Divorcing a spouse can be not only an emotional experience but can also be complex. Here are the basics of what you need to know.
Ground for divorce
The ground for divorce in Scotland is that there has been an irretrievable breakdown of the marriage and no prospect of reconciliation. The “irretrievable breakdown” can be established by the period the spouses have been separated (one year if one spouse applies for divorce and the other signs a form of consent to a divorce or two years in which case the other spouse’s consent is not required); or by one of the spouse’s unreasonable behaviour throughout the marriage or one of the spouse’s having been involved in an adulterous relationship. Divorce is never “automatic” in Scotland – an application by one of the spouses to the court is always required.
Do I need a family Lawyer?
The granting of divorce has important legal consequences. It is advisable to seek advice from a solicitor before starting the process.
In Scotland, the financial matters arising from the breakdown of the marriage should be dealt with either before or at the same time as the divorce (not after the divorce has been granted). If possible it is better to reach an agreement with your spouse and enter into a written agreement to deal with financial matters – this simplifies the divorce process. It is recommended that you seek advice from a solicitor about financial matters and what your rights are. It is advisable for a solicitor to draft the written Agreement, or to review any Agreement which has been prepared before it is signed.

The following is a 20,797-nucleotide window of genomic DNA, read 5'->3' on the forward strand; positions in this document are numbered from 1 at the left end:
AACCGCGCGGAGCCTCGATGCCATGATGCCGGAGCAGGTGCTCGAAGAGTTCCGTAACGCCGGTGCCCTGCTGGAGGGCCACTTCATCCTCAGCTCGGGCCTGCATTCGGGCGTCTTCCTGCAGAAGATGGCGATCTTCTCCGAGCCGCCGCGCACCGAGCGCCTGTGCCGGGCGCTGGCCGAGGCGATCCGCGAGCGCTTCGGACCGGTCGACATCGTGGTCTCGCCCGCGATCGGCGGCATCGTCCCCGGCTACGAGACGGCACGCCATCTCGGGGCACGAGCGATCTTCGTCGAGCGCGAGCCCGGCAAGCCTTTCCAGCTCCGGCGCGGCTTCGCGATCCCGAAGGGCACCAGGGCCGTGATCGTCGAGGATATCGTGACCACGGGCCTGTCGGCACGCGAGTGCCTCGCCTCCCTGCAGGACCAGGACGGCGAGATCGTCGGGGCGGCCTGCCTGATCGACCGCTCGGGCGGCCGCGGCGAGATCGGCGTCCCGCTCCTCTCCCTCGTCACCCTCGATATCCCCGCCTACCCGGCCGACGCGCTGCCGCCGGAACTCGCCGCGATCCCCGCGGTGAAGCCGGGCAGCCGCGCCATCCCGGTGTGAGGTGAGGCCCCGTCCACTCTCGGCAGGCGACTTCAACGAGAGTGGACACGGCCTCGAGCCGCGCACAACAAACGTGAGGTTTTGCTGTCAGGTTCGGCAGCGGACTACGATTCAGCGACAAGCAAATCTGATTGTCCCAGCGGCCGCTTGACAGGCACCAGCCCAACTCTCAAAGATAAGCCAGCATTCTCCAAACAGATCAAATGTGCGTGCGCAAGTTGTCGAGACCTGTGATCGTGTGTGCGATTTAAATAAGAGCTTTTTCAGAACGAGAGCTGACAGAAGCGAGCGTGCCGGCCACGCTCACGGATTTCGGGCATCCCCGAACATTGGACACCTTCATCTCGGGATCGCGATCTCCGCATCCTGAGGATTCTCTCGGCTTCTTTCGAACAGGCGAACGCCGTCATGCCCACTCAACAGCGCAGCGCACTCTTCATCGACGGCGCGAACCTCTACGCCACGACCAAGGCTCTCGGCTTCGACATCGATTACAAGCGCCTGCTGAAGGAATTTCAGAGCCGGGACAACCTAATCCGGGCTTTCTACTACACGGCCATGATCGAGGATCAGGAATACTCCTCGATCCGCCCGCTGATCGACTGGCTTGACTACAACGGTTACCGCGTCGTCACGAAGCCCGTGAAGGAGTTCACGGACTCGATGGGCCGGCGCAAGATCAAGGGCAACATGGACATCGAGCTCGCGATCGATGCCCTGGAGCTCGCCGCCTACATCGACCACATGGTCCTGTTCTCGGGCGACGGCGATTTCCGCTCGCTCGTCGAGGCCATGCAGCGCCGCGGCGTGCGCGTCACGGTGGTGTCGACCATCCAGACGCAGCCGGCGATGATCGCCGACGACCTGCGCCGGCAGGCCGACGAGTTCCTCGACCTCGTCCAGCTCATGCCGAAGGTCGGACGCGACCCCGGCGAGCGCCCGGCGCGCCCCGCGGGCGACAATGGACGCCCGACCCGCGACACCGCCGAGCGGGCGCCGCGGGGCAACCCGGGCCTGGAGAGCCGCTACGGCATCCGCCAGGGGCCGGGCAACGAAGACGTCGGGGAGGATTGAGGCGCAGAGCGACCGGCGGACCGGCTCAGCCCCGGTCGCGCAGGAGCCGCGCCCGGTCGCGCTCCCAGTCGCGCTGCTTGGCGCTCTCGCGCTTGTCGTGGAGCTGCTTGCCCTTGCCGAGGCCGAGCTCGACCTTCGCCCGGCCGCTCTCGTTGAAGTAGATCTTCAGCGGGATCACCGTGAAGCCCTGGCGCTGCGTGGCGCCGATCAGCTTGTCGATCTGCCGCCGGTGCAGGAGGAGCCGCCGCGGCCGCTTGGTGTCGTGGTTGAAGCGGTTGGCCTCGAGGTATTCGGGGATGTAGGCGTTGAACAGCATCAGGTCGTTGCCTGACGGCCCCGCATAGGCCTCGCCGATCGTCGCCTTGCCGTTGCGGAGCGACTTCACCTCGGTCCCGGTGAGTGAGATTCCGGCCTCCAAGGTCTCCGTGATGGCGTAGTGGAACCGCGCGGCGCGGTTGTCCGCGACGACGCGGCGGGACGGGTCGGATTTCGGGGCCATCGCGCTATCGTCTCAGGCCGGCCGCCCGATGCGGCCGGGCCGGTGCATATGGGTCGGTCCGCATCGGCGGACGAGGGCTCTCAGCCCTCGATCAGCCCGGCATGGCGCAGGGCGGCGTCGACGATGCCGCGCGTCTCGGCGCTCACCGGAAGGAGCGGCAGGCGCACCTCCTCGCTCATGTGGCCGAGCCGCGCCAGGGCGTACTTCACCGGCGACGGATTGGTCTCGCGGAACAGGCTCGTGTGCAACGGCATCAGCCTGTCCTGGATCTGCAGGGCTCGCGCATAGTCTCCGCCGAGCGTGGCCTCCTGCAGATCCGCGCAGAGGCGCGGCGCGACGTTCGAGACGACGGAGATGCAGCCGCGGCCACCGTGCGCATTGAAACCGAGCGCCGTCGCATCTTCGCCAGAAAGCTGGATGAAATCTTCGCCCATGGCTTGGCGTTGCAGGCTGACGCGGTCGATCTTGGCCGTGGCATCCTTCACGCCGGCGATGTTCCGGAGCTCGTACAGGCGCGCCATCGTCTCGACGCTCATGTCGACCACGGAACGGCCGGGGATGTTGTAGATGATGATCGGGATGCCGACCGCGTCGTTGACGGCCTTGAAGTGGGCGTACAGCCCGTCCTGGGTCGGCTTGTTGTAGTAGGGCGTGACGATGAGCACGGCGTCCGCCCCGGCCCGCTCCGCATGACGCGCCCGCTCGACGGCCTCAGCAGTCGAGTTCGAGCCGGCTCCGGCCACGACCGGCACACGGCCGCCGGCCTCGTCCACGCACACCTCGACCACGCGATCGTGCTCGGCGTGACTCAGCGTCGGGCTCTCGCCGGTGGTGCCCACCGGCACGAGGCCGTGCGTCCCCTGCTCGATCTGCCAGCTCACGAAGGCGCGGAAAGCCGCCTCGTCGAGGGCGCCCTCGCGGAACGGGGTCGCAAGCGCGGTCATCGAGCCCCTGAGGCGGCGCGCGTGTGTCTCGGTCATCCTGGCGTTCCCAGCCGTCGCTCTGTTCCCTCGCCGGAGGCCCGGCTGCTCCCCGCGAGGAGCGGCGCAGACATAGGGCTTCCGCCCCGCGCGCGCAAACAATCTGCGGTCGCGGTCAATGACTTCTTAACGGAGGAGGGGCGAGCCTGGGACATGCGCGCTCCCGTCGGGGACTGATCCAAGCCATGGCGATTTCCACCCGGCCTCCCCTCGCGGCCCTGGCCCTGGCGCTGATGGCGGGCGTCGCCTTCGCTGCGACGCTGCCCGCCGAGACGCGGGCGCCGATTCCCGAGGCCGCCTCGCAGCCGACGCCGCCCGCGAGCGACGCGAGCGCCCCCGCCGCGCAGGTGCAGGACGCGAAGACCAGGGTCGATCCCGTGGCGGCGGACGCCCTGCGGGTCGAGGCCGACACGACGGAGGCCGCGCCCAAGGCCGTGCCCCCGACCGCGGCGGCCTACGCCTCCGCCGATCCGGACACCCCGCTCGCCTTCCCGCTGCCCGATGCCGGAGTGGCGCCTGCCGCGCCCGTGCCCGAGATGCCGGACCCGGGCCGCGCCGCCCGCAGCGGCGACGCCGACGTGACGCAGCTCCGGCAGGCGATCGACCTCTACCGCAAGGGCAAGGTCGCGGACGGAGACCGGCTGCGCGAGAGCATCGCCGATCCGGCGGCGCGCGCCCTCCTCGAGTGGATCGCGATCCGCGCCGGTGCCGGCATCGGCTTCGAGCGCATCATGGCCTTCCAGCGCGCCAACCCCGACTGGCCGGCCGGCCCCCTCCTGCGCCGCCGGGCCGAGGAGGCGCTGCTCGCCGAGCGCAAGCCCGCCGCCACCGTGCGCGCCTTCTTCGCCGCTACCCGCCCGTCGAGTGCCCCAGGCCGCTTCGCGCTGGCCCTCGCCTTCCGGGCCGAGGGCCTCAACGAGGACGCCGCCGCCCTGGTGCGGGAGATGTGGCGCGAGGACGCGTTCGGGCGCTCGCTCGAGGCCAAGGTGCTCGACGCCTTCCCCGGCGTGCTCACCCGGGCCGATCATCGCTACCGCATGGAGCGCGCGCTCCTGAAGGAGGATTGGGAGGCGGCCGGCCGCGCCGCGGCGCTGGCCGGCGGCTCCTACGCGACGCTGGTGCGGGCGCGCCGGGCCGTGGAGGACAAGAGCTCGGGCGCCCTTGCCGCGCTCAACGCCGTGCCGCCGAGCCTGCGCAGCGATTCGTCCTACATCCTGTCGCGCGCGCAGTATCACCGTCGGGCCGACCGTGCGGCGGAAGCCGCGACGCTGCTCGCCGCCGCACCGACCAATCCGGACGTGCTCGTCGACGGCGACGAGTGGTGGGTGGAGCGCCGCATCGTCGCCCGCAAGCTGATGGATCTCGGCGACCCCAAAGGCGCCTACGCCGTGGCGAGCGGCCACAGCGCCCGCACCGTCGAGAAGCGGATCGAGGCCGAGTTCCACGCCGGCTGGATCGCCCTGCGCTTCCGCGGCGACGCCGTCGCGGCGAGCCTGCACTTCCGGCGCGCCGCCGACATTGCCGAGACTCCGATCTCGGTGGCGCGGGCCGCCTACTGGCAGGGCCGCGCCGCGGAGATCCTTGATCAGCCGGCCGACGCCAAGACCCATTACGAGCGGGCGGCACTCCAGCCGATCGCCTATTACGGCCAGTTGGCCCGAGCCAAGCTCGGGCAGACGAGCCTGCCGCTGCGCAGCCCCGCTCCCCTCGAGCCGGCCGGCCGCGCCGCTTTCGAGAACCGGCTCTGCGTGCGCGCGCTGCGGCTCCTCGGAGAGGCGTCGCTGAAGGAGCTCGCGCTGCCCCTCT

If there are disputes between you and your spouse about the care arrangements for any children of the marriage under the age of sixteen, this can cause delay in divorce being granted. You should seek advice from a solicitor if this applies to you.
There are two types of procedures for applying to the court for divorce, depending on whether there are children in the marriage, financial matters to resolve, and what the cause of the irretrievable breakdown of the marriage is. The “Simplified Procedure” can only be used where there are no children of the marriage under the age of 16, no financial matters to be addressed, and where the marriage has broken down as a result of the spouses having been separated for one year (with the consent of the other spouse) or two years.
Some Interesting Stats (Scotland)
The number of divorces granted in 1985 was 13,365, compared to 7,718 in 2021 *. It is thought that this decrease is possibly linked to the general downward trend in people getting married. The total granted in 2021-22 was 8,249, 45% higher than in 2020-21* – could this possibly be due to the impact of the Covid-19 pandemic? In 2021-22 57% of divorces granted used the Simplified Procedure and 98 were granted to same sex couples*.
Divorce proceedings are not as straightforward as is often thought. If you need advice we can assist.